Deceits of the Mind is a major effort at developing a comprehensive theory of disease, one incorporating knowledge of how the mind works, how the body works, and how the two interface. This interface, traditionally called psychosomatic medicine, newly labeled psychoneuro-immunology, has piqued the interest of a great many researchers and lay people alike in the last decade. Most recently, it has shown great promise in the psychological treatment of physical disorders. Although books on the mind/body dynamic usually end with the basic principle of mind affecting the body, this is the point at which Jane Goldberg's Deceits of the Mind begins.

Goldberg begins by challenging the traditional medical model of the disease process. Since the advent of modern medicine, sickness has been seen as caused by factors from without--environmental stressors, germs, carcinogens, and so on. In contrast, Goldberg's research and observations indicate that diseases, both biological and psychological, are often rooted in processes that have their origins within the human organism itself. She shows that an organism's ability to defend itself is crucial to the maintenance of both physical and emotional well-being. She describes the variety of psychological and biological methods of defense the human organism has available to it, and how these go awry in the formation of disease.

Moving beyond the traditional psychosomatic postulate of mind affecting body, Goldberg goes a step farther, and proposes the adventuresome notion that mind and body imitate each other. A malfunction at any level of mind or body, she says, is reflected in all other levels. She shows how, in disease conditions, psychosis can exist in the body, not just the mind, and how the cancer process is embedded in the mind, not just the body.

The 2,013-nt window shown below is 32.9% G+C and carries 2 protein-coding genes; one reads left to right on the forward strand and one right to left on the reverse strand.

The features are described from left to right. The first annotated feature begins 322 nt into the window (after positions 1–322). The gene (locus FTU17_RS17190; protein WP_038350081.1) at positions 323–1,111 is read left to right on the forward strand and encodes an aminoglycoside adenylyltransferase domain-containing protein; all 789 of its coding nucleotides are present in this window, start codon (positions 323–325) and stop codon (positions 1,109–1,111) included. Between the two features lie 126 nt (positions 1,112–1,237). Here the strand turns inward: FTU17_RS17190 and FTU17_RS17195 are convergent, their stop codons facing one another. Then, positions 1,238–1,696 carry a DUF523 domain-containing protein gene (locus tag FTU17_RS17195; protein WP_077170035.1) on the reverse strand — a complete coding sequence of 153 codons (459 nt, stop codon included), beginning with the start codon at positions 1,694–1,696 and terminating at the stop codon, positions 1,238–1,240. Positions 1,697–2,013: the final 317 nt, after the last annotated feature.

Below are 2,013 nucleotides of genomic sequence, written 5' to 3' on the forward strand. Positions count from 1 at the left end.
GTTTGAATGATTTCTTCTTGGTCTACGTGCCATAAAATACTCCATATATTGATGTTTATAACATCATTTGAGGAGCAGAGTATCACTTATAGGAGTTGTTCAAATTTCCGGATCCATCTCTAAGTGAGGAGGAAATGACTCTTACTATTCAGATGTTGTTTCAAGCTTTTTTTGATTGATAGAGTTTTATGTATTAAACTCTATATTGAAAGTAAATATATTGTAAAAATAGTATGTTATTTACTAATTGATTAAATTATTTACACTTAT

'How Emotions Are Made did what all great books do. It took a subject I thought I understood and turned my understanding upside down' - Malcolm Gladwell

When you feel anxious, angry, happy, or surprised, what's really going on inside of you?

Many scientists believe that emotions come from a specific part of the brain, triggered by the world around us. The thrill of seeing an old friend, the fear of losing someone we love - each of these sensations seems to arise automatically and uncontrollably from within us, finding expression on our faces and in our behaviour, carrying us away with the experience.

This understanding of emotion has been around since Plato. But what if it is wrong? In How Emotions Are Made, pioneering psychologist and neuroscientist Lisa Feldman Barrett draws on the latest scientific evidence to reveal that our common-sense ideas about emotions are dramatically, even dangerously, out of date - and that we have been paying the price. Emotions aren't universally pre-programmed in our brains and bodies; rather they are psychological experiences that each of us constructs based on our unique personal history, physiology and environment.

This new view of emotions has serious implications: when judges issue lesser sentences for crimes of passion, when police officers fire at threatening suspects, or when doctors choose between one diagnosis and another, they're all, in some way, relying on the ancient assumption that emotions are hardwired into our brains and bodies. Revising that conception of emotion isn't just good science, Barrett shows; it's vital to our well-being and the health of society itself.

©2020 GoogleSite Terms of ServicePrivacyDevelopersArtistsAbout Google|Location: United KingdomLanguage: English (United Kingdom)All prices include VAT.
By purchasing this item, you are transacting with Google Payments and agreeing to the Google Payments Terms of Service and Privacy Notice.